What to do when the world goes bonkers
Hey Camp Family!
With social media and a far more connected world, our kids hear about national events, broader human-interest stories – protests and catastrophes. Dudley walks us through how to help your kids when the world goes bonkers.
Know this, my beloved brothers: let every person be quick to hear, slow to speak, slow to anger;
Most of the time our kids remain pretty clueless regarding national or global events. I know I grew up only caring about how my sports teams did or if I was dressed appropriately, or if I smelled bad – I didn’t have any idea about what was happening elsewhere. Now, with social media and a far more connected world, our kids do hear about national events, broader human-interest stories – protests and catastrophes. This Family Matters is called, how to help your kids when the world goes bonkers.
First, discuss whatever chaos is going on and then model prayer as a first response. Say, “let’s just stop and pray about this situation.” Then, simply use the language of the Lords’ prayer – Our Father in heaven, Holy is your name. Let your Kingdom come and your will be done on earth as it is in heaven. Teaching our children to pray is a wonderful gift in a world that’s often on fire.
Secondly, listen to the Lord. What has he said that helps us in the chaos? When people are shouting at each other across divided battle lines, we never see scripture instruct us to “shout louder than them!” In fact, we hear something different from God. In Matthew 5, Jesus states “You’ve heard it said, love your neighbor and hate your enemy. But I tell you, love your enemies and pray for those who persecute you.” And Paul reminds us in Ephesians 4 to get rid of all bitterness, rage and anger… instead, be kind and compassionate to one another, forgiving each other, just as In Christ God forgave you. So, when the world goes bonkers, lets teach our children to hear from God – what does he say about our words, attitudes and actions.
Lastly, listen to the “other.” Who is the other? That person or people who disagree with what you personally believe. By our actions we have taught our children to listen in order to reply or make a rebuttal. But scripture actually teaches us to listen with the goal of understanding. A few years ago, our summer camp theme verse was James 1:19 which states, everyone should be quick to listen, slow to speak and slow to become angry. How do you know if you’re truly listening well to someone on the other side? A good rule is this, you have listened well when you can state their position so accurately that they would affirm what you said, and somebody else might think that you actually believe it. if you cannot represent the position of the other, then you need to keep listening until you understand. We help our children live peacefully in a world of chaos by modeling this for them, and by training them to listen to people they don’t agree with.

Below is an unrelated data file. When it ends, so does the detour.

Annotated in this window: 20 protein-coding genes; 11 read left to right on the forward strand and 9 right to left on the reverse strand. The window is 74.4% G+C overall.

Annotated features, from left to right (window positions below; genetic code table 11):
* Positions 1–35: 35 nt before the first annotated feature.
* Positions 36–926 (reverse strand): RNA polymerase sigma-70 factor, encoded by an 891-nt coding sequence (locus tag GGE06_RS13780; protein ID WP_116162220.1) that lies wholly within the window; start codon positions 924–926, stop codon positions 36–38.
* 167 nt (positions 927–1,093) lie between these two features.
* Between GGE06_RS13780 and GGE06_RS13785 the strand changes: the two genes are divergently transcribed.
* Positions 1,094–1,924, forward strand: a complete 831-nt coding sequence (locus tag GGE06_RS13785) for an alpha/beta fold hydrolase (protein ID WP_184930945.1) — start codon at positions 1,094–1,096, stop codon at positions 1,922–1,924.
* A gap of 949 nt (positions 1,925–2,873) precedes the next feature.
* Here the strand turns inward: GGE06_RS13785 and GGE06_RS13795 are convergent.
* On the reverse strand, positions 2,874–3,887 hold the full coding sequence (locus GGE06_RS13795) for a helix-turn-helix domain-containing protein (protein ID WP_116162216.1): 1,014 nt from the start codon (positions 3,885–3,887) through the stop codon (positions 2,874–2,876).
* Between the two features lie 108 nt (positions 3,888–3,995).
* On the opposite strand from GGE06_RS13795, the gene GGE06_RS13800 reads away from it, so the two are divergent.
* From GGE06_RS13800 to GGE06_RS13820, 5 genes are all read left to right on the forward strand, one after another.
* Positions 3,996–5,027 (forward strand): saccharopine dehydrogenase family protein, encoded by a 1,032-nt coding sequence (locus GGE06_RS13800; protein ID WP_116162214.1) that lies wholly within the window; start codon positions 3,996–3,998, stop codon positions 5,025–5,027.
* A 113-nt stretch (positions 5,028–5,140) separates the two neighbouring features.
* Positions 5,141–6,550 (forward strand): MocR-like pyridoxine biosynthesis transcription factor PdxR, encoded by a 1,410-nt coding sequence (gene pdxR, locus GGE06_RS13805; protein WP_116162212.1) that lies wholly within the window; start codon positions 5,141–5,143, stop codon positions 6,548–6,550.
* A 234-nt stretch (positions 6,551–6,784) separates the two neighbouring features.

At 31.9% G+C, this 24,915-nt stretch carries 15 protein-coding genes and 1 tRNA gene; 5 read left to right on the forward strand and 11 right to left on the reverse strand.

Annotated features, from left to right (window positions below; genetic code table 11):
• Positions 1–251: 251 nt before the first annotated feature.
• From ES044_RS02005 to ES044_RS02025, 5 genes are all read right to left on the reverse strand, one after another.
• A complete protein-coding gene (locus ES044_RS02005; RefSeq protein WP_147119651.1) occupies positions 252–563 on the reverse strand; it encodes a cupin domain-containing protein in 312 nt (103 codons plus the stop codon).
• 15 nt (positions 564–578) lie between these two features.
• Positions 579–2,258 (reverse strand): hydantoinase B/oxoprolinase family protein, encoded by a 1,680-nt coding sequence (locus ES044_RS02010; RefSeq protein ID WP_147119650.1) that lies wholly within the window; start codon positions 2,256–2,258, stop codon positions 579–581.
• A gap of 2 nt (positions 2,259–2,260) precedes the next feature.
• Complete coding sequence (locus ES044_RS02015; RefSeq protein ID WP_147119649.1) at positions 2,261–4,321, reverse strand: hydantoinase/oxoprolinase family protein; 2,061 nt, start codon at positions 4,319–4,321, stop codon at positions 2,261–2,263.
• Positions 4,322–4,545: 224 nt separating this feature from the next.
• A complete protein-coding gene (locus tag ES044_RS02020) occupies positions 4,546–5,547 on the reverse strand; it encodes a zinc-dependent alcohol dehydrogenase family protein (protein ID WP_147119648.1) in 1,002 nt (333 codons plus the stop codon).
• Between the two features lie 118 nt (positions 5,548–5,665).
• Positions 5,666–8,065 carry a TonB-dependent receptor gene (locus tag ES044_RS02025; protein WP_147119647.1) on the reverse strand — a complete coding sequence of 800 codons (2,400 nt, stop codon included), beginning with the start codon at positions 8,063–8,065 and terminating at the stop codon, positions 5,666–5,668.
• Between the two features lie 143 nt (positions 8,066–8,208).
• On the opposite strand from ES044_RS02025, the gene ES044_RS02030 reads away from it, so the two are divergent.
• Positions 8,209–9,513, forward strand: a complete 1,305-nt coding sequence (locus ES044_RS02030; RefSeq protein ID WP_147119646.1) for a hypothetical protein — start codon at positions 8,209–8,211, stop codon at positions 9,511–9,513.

The world WILL go bonkers, and your children need to know what to do when it does.
So, parents: pray as a first response. Then listen to the Lord. Then listen to the other in order to understand and demonstrate love.
- What is a key take away from today’s verse?
- How can we listen well to people who we disagree with?
When the world feels chaotic what should our first response be? Reflect on James 1:19, and think about how you should react to someone who disagrees with something you believe in.